One of the most challenging aspects of writing historical fiction is trying to remove all the fusty layers of time and interpretation to capture the immediacy of the past. Whenever possible, I look to primary sources - letters, diaries, journals - that give voices to long-gone people. Seeing those original words reprinted in a book or on-line is useful, of course, but being able to see the originals of those same letters can take research - and inspiration - to an entirely different level.
Earlier this year, I was fortunate to see first-hand one of Abigail Adams' more famous (or more infamous, depending on your perspective) letters now in the collection of the Massachusetts Historical Society. Abigail was no fan of Alexander Hamilton, nor was her husband, John Adams. As young as the American republic was in 1797, vitriol, name-calling, and backstabbing were already part of the political system, and there were few rivalries more bitter than the one between Hamilton and Adams. Each had many reasons, and both were right: Hamilton believed he'd been shut out of the government he'd help create during George Washington's presidency, while Adams felt that Hamilton had undermined his attempts to win a second presidential term himself. Each accused the other of unseemly ambition, and both were justified there, too.
As can be expected, Abigail supported her husband, and loathed Hamilton. The Adamses had always been frank in writing to one another about politics, and her (low) estimation of Hamilton echoed his own. The letter that she wrote in late January, 1797, begins calmly enough, with notes of the weather and the "pain and anxiety of Seperation." Then she launches into gossip she'd heard regarding Hamilton, followed by her own appraisal of his character, only to realize at the letter's end what she's written:
"Mr. Black told me the other day on his return... that Col. H[amilton] was loosing ground with his Friends in Boston. On what account I inquired. Why for the part he is said to have acted in the late Election. Aya, what was that? Why, they say that he tried to keep out both Mr. A[dams] and J[efferson], and that he behaved with great duplicity....that he might himself be the dictator. So you see according to the old adage, Murder will out. I despise a Janus....it is my firm belief that if the people had not been imposed upon by false reports and misrepresentations, the vote would have been nearly unanimous. [Hamilton] dared not risk his popularity to come out openly in opposition, but he went secretly cunningly as he thought to work....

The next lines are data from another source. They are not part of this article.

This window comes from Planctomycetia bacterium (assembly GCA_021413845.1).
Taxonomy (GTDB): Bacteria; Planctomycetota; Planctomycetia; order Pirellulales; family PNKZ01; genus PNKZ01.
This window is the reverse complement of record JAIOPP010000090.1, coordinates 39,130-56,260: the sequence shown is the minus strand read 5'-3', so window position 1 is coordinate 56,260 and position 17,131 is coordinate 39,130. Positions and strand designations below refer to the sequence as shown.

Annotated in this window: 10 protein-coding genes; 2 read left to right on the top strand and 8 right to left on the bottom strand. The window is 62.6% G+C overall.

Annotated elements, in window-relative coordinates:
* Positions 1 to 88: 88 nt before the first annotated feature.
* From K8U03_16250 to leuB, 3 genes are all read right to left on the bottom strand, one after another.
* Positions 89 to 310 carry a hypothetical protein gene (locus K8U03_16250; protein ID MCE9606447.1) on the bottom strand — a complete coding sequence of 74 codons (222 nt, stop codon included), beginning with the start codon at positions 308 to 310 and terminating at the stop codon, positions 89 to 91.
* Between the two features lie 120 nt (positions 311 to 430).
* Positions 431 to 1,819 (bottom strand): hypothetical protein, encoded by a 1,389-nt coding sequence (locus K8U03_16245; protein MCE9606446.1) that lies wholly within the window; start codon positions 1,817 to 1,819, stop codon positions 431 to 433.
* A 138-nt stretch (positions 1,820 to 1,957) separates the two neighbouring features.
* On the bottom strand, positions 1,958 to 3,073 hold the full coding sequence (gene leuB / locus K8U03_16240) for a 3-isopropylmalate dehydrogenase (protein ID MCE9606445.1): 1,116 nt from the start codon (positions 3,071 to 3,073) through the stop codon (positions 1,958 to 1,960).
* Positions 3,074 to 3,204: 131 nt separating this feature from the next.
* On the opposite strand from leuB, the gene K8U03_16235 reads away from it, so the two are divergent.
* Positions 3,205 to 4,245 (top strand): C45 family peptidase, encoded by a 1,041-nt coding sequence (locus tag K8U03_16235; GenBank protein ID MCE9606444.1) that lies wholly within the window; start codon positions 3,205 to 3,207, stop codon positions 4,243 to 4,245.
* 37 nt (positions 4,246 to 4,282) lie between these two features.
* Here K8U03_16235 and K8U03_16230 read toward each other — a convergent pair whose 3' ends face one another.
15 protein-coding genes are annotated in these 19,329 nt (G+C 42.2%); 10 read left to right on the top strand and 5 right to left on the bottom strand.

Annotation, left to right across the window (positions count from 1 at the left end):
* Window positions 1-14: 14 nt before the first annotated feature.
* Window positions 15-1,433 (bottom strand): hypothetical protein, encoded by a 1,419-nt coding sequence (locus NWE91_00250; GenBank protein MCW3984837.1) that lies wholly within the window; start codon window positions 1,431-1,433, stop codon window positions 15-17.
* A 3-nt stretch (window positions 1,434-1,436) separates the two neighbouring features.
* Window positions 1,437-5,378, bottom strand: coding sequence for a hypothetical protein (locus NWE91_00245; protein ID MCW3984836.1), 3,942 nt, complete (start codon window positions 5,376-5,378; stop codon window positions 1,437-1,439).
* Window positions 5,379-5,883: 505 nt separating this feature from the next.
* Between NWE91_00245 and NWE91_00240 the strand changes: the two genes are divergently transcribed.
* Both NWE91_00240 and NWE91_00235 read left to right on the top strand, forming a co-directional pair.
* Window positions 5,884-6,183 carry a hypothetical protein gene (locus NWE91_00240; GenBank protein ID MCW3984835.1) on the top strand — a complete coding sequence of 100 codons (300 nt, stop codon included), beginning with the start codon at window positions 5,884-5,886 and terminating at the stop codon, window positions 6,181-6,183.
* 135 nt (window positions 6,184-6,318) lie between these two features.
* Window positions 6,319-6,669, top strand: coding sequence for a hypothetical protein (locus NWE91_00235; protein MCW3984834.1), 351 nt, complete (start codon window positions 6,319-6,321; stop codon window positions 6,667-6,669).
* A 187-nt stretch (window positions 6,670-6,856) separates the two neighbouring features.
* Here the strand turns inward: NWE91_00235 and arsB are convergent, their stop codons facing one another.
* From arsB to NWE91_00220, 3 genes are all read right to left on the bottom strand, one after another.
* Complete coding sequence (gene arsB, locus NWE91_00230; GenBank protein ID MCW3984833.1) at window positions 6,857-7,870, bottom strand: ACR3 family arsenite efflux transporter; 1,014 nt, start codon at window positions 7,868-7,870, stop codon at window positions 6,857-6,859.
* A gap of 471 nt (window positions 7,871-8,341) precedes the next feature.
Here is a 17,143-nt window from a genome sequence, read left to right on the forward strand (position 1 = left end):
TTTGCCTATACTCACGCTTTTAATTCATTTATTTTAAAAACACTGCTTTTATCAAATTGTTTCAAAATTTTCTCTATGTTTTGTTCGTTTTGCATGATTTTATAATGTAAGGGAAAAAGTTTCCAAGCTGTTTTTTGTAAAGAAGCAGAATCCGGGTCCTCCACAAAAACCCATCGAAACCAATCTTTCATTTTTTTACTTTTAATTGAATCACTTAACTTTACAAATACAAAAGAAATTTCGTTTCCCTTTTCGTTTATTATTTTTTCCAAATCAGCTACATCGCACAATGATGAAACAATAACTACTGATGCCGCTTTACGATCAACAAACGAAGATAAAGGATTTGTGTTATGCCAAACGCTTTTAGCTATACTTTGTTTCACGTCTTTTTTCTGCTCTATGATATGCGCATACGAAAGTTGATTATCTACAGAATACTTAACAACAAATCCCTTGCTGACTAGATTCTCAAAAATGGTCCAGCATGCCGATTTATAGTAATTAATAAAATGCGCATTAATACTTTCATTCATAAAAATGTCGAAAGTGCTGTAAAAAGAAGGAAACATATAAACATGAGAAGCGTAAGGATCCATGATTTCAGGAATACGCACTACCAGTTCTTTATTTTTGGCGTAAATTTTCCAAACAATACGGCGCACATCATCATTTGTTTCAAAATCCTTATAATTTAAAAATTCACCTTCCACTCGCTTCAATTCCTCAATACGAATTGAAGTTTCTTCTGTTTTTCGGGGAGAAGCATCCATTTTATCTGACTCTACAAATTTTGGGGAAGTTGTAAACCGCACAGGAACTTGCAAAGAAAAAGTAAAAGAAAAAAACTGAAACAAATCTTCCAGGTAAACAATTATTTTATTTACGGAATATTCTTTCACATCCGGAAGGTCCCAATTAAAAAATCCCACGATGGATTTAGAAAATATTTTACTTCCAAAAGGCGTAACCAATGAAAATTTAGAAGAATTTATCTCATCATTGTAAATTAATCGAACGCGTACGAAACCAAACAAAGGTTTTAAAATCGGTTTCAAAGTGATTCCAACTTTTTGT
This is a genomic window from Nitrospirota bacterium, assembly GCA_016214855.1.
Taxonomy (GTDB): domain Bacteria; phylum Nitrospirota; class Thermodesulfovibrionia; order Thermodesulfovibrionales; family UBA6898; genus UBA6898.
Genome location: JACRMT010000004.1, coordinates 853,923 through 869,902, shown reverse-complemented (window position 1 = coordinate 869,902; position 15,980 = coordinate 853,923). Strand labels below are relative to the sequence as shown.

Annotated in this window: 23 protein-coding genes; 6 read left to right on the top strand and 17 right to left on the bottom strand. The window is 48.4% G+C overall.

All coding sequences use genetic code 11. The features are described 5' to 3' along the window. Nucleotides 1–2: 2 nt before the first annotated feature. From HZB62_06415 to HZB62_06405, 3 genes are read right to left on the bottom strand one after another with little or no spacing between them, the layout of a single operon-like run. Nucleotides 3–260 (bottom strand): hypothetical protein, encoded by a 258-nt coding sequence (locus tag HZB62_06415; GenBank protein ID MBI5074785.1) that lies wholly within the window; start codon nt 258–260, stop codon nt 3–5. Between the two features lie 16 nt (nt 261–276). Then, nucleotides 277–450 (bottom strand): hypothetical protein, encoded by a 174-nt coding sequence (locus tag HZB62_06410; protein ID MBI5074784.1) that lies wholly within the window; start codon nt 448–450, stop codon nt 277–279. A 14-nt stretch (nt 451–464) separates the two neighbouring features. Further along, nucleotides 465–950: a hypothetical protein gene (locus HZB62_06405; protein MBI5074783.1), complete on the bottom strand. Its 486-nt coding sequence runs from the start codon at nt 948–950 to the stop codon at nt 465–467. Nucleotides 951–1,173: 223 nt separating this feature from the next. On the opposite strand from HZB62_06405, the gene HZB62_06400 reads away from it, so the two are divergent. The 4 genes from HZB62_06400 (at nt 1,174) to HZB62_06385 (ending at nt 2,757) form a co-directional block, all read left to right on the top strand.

"Beware of that spair Cassius, has always occured to me when I have seen that cock sparrow. O I have read his Heart in his wicked Eyes many a time. The very devil is in them. They are laciviousness itself, or I have no skill in Physiognomy.
"Pray burn this Letter. Dead Men tell no tales. It is really too bad to survive the Flames. I shall not dare to write so freely to you again unless you assure that you have complied with my request."
Obviously, John Adams didn't obey Abigail's request. Read as transcribed here, her words are indeed "bad," but to see them as she wrote them in the original letters showed exactly how angry she was.
Compare the delicacy of Abigail's fond greeting to John in the same letter, above, with the closing paragraphs, below. By the time she reached "Beware of that spair Cassius..." she was driving the pen across the page, her letters growing darker, wider, and less formed as she pressed the nib of her pen furiously across the paper. How much more powerful - and revealing - those words are in their handwritten version!
Many thanks to Sara Georgini, Historian and Series Editor, Adams Family Papers, Massachusetts Historical Society, for showing this letter and others to me. Excerpt from letter from Abigail Adams to John Adams, January 28, 1797, Massachusetts Historical Society.
Above top: Abigail Adams by Jane Stuart (after Gilbert Stuart), c1800, Adams National Historic Park.
Above & below: Excerpt from letter from Abigail Adams to John Adams, January 28, 1797, Massachusetts Historical Society. Photos by Susan Holloway Scott.